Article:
Constitutive equations are mathematical models that describe the mechanical behaviour of materials until rupture. They are necessary in the component design and validation processes and, in particular, they are critical to predict failure and assess the structural integrity. Accurate constitutive models of "simple" materials have been developed and validated over the years. Current trends to reduce weight and energy consumption and increase functionality, are, however, leading to the development of "complex" materials with unconventional microstructures (multifunctional composites, nanostructured metals, etc. [1-2]) or materials with evolving microstructures which deform by unconventional mechanisms (TRIP and TWIP steels ). Most existing constitutive models fail to reproduce their mechanical behaviour because they are not able to capture the essential features of the mechanisms of deformation and fracture in the nm-μm range. Therefore, understanding the microstructure evolution under mechanical loading at the microscopic level is essential to improve the structural integrity and reliability of components.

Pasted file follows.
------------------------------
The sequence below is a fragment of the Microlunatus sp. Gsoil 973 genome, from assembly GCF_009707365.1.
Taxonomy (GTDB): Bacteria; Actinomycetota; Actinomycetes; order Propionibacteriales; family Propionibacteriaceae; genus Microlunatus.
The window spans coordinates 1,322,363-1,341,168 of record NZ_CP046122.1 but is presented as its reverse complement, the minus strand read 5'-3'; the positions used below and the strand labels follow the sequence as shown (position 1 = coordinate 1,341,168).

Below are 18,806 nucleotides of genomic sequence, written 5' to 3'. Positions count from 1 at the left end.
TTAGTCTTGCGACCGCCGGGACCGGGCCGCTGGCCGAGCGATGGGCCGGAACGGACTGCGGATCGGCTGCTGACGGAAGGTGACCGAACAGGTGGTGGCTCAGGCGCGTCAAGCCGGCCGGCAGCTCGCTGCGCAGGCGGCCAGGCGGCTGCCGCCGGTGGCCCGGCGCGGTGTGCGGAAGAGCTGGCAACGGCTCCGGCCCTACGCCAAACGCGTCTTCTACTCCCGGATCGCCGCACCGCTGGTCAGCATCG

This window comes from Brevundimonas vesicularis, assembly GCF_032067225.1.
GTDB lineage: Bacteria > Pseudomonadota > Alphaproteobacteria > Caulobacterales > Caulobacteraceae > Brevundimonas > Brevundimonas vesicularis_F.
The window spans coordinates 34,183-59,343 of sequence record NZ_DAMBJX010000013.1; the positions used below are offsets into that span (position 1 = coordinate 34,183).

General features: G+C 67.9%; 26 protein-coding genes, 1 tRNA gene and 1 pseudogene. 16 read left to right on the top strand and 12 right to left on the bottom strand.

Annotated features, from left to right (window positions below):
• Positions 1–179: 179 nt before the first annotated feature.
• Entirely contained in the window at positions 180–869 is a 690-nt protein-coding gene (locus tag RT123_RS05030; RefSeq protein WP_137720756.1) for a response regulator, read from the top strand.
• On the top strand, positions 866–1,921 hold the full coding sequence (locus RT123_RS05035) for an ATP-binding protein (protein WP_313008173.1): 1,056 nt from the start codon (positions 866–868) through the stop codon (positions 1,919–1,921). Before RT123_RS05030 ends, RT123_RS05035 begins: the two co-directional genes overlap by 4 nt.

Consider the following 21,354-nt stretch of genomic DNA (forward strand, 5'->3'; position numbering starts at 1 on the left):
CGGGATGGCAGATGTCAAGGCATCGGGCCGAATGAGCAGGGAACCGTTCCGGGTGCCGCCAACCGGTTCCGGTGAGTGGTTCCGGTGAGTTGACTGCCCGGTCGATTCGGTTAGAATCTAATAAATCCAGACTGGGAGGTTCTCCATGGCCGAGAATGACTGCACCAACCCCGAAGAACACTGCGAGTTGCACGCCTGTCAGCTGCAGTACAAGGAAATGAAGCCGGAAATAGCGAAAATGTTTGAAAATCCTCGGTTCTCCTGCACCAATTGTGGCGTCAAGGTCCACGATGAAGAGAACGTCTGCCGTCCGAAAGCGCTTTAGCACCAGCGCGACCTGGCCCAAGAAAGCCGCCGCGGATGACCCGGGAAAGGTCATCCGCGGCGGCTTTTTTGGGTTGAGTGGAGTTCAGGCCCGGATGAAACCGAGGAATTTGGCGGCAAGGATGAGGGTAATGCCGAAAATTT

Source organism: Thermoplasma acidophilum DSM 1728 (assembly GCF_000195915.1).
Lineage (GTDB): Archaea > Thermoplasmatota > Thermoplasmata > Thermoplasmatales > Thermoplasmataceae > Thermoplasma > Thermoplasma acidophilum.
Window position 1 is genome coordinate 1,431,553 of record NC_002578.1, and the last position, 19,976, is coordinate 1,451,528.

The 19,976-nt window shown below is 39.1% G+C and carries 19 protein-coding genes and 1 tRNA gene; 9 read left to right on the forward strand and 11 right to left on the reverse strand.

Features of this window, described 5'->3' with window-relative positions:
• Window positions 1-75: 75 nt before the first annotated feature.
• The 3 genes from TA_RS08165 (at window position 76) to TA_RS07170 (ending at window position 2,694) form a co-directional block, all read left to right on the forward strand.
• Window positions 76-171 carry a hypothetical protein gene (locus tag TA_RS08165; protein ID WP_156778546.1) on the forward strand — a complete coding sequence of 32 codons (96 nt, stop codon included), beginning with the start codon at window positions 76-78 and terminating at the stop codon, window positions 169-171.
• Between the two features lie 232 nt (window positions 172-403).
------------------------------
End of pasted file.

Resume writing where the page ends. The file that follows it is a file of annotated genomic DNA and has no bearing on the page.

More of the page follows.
Figure 1. Failure by fibre kinking under compression of a high strength PBO fiber (K. Tamargo, J. M. Molina-Aldareguía, C. González and J. LLorca).
To explore the deformation and fracture mechanisms of materials in the nm-μm range, IMDEA Materials’ research line on Advanced Characterization of Materials has developed the capability to perform in-situ mechanical tests inside scanning electron. Moreover, full-field measurements of the strains in the different phases of complex materials can be obtained from the analysis of the micrographs using digital image correlation. This technique offers the possibility to visualize the evolution of the microstructure under mechanical load, to follow the way the stresses are shared between the different phases at the micro and nanoscale and to capture the dynamics of the deformation and fracture processes. Information obtained with these tests is complemented through instrumented nanoindentation, which provides information about the properties of the phases and interfaces in the material in the critical range from nm to μm.
Figure 2. Deformation and fracture in uniaxial compression of a glass-fibre epoxy matrix composite inside the scanning electron microscope. (a) Secondary electron image showing fibres and matrix distribution. (b) Strain field (superimposed on the previous image), showing the strain concentration in the matrix. (c) Onset of fracture through interface decohesion (J. M. Molina-Aldareguía, L. P. Canal and C. González).
Figure 3. Progressive interface fracture in a glass-fibre reinforced composite during a push-in test to assess interface strength . (M. Rodriguez, J. M. Molina-Aldareguía, C. González and J. LLorca).
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By Dr. Jon Mikel Molina-Aldareguía
Micromechanics and Nanomechanics Group